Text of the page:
Dr. Harold Shipman, known as “Dr. Death”, killed more than 200 of his patients. Image Source
These cases underscore the diverse types and severe nature of crimes committed by males, ranging from domestic violence and kidnapping to serial killings, reflecting the broad spectrum of male criminal behavior.
Social Impact and Repercussions
The social impact of male crime is significant. Men’s crimes often result in victims being overwhelmingly female. The ideology that men must be the provider, as opposed to a provider, persists for a multitude of reasons, whether it be power and control, fear of the unknown, or some other reason. This can lead to increased negative criminal behavior, including violence. Furthermore, the loss of a practical/economic point to their lives signifies society’s desire to jettison problematic populations and leaves these men outside of the institutions of social control.
Female Criminals: A Closer Look
Common Types of Crimes Committed by Females
When it comes to the types of crimes committed by females, several patterns emerge:
- Theft: Theft, particularly shoplifting, is one of the most common crimes committed by women. This includes theft from shops and other forms of petty theft.
- Fraud: Women are often associated with ‘other’ types of fraud. This can include credit card fraud, identity theft, and other forms of deceptive practices.
- Assault: While women are less likely than men to commit violent crimes, assault still makes up a significant proportion of crimes committed by women. This includes ‘other’ wounding and robbery.
- Drug-related offenses: Drug-related crimes are also common among women. This can include possession, production, and supply of illegal substances.
- Burglary: Although less common than theft and fraud, burglary is another crime that women are associated with.
These patterns highlight the types of crimes most commonly committed by women. However, it’s important to note that these are general trends and not deterministic rules. The types of crimes committed by women can vary widely based on a range of factors, including individual circumstances, societal norms, and
Psychological characteristics of female criminals often reveal a history marked by trauma and abuse. For example, Aileen Wuornos, a well-known female criminal, experienced a distressing childhood. She was left by her mother and raised by her grandparents, with her father, a convicted child molester, taking his own life in prison. It’s common to find significant warning signs during the elementary school years of these individuals, such as suspensions or expulsions, aggressive behavior towards peers, and early substance use. Female criminals often exhibit more traditionally ‘masculine’ traits, both biologically and psychologically. In social psychological terms, female criminal behavior is a concomitant of role reversal.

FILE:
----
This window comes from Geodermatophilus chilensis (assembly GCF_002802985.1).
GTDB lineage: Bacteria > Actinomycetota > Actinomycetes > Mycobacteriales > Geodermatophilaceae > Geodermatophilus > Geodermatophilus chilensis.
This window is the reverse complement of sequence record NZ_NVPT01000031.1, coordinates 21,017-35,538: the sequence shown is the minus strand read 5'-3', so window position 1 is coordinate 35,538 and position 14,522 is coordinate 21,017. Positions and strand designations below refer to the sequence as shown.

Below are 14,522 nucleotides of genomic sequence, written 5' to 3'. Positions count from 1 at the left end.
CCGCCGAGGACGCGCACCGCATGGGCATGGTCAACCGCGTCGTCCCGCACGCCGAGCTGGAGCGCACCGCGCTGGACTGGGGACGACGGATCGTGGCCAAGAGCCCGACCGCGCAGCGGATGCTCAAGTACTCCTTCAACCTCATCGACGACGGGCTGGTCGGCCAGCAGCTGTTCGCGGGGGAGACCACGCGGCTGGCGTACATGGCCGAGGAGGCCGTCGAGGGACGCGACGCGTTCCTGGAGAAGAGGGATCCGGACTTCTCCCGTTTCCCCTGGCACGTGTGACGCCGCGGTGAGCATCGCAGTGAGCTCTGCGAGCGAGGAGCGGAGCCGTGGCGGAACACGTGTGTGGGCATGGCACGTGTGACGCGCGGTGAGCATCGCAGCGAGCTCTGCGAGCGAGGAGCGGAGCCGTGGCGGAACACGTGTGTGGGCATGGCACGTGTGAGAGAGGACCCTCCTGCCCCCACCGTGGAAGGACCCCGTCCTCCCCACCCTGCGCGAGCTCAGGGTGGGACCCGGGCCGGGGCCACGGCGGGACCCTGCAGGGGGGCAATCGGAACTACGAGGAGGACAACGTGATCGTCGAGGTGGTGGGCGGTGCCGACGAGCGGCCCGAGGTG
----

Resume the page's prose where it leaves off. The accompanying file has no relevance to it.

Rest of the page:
Historical and Significant Cases
Karla Homolka is a Canadian serial killer responsible for the death of three minors. Image Source
- Karla Homolka: Homolka, along with her husband Paul Bernardo, was involved in the sexual assault and murder of three minors, including her own sister. This case is an example of a crime committed in partnership, a more common pattern among female offenders.
- Griselda Blanco: Blanco was a key figure in the Medellin Cartel and was heavily involved in the drug trade. Her violent and ruthless tactics earned her the nickname “The Black Widow” and she was reportedly responsible for up to 200 murders. While drug offenses are common among both genders, Blanco’s level of involvement and leadership in the cartel is less common among female offenders.
- Susan Smith: Smith drowned her two young sons by rolling her car into a lake. She initially claimed that her car had been carjacked with her sons inside, but later confessed to the crime. This tragic case is an example of filicide, a crime that is more commonly committed by women, particularly in cases involving very young children.
- Mary Kay Letourneau: Letourneau was a schoolteacher who was convicted of raping her 12-year-old student, Vili Fualaau. She later married Fualaau after serving a seven-year prison sentence. This case is an example of a sexual offense committed by a woman, which is less common statistically.
These cases illustrate the complexity of female criminal behavior and the variety of crimes committed by women. They highlight some common patterns, such as crimes committed in partnership and crimes against children, but also show that women can and do participate in a wide range of criminal activities. It’s important to remember that these are high-profile cases and do not represent the typical patterns of female criminal behavior. Most women who engage in criminal activity do not commit violent crimes or become serial killers. Factors such as social context, personal circumstances, and individual choices all shape criminal behavior.
Comparing Male and Female Criminal Behavior